We all take our senses for granted but what would happen if you lost your hearing or were unable to speak? This inspiring group is out to ensure that everyone in our society has a voice.
According to the World Health Organization, by 2050 more than 900 million people around the world will have disabling hearing loss – that’s one in every ten people.
It could be you, your partner, a family member or friend that finds themselves going through this life-changing experience.
How would you have conversations with your friends? Listen to music? Continue in your career? The list of concerns is endless.
In any case, providing support for those suffering from hearing loss is essential and, here in Abu Dhabi, there’s a growing community out to make society more inclusive for people with hearing problems.
A helping hand
Launched in January 2017, Hand Speakers UAE is a voluntary initiative that set out to share knowledge of Emirati sign language and help people to learn the basics of signing.
The founder, Maha Al Mehairibi, was inspired to launch the organisation after being moved by the struggles of a deaf character in the television programme, Separated at Birth.
After making the decision to learn sign language, the next challenge for Maha was finding a place where she could learn the basics and start practising herself.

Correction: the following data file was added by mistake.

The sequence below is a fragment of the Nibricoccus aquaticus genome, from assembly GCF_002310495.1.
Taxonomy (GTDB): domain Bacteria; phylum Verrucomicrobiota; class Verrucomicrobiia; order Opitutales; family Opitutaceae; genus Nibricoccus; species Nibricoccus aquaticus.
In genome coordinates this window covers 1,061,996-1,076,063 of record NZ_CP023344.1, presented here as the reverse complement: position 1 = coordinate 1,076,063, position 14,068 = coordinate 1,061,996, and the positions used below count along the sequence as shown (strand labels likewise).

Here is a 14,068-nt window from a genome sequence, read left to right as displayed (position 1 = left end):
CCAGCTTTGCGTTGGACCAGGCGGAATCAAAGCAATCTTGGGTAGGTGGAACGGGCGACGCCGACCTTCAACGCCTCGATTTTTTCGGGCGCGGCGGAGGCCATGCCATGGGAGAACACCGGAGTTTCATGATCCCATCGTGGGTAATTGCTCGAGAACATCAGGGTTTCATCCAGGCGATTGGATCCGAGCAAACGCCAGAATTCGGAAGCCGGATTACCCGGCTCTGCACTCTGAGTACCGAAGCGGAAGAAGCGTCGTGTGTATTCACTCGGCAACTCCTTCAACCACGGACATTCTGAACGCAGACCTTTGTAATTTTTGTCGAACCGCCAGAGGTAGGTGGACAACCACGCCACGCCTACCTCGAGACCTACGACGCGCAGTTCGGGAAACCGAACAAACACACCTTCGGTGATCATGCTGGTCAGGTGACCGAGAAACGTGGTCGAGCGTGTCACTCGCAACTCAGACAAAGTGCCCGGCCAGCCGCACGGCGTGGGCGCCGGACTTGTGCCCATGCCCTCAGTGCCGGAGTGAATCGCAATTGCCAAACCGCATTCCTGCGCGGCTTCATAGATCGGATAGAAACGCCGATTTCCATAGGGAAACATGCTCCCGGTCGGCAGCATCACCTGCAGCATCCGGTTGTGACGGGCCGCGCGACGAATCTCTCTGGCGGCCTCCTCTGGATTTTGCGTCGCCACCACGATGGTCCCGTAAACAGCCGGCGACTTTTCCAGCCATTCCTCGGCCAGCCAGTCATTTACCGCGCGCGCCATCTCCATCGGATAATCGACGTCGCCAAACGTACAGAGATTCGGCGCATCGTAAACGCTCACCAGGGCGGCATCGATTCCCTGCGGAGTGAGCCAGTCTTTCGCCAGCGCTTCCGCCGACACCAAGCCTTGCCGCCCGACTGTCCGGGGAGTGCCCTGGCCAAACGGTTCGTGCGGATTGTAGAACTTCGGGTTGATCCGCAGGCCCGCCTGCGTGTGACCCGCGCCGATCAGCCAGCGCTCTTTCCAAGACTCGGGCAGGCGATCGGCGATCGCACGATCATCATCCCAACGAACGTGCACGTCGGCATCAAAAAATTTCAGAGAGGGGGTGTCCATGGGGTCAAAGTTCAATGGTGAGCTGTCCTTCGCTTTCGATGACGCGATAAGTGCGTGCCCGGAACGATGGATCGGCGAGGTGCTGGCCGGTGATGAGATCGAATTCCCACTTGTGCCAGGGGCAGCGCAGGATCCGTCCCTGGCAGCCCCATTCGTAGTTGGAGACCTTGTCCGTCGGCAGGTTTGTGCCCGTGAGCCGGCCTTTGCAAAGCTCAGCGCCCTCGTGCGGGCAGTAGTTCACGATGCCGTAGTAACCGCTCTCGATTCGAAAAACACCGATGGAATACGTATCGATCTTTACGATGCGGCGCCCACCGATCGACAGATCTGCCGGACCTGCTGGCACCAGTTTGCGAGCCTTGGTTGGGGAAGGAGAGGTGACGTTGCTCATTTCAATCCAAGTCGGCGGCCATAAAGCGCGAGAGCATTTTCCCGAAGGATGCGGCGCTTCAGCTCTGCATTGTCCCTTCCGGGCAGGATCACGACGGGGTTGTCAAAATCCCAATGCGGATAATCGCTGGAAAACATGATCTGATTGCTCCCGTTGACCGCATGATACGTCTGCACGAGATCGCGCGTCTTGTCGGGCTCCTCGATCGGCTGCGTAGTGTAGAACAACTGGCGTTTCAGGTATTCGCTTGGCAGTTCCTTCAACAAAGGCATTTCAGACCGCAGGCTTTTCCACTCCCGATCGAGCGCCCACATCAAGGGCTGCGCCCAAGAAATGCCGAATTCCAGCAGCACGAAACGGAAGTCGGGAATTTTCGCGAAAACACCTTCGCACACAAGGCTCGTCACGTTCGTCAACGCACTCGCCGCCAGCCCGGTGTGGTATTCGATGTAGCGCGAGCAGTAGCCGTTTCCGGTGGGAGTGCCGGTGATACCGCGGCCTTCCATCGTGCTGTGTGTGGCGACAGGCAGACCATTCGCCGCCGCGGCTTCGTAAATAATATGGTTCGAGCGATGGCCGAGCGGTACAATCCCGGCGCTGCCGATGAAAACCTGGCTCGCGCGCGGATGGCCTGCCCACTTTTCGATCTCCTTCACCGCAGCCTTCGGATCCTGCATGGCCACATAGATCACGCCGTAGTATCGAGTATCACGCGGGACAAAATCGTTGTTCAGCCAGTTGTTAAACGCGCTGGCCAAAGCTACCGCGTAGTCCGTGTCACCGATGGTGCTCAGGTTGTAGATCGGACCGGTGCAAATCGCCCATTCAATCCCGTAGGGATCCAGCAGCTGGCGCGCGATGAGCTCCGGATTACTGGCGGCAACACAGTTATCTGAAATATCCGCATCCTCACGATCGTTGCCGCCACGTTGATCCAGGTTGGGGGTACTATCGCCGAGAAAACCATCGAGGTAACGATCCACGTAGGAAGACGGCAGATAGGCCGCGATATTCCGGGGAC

“In the beginning, finding resources on Emirati sign language wasn’t easy, it wasn’t available anywhere,” reflects Maha.
“After some time I found an Instagram account run by a deaf Emirati man who used his profile to post and teach people how to do basic Emirati sign language and that’s where I started.
“I spent six months learning through the Instagram account and then I launched the initiative and started meeting with people.
“When I met deaf people, I began learning the language better and using it more efficiently and now I can actually have conversations with people using Emirati sign language.”
Through bi-weekly meet-ups and regular events, the group is spreading awareness and helping to grow a community of people who can communicate through local sign language and make a difference to society at large.
Everything is carried out by volunteers and offered free of charge with the aim of creating a more inclusive society, bringing people together through a shared language and breaking down the barriers that stop people with hearing loss from being integrated into society.
Since its inception, the group has brought a wide variety of people together, including children as young as six, to learn a new language whether they have a pressing need to learn or just want to understand more.
“Some people just want to learn a new language, others want to help make a difference to the community and some people need it to help them communicate better in their lives,” explains Maha.
“But there are lots of people who want or need to learn sign language that join us, it’s not just deaf people who take part.
“For example, we have some members who suffer from Down’s syndrome; they have difficulty speaking and communicating, so sign language is one way that they are able to communicate more effectively.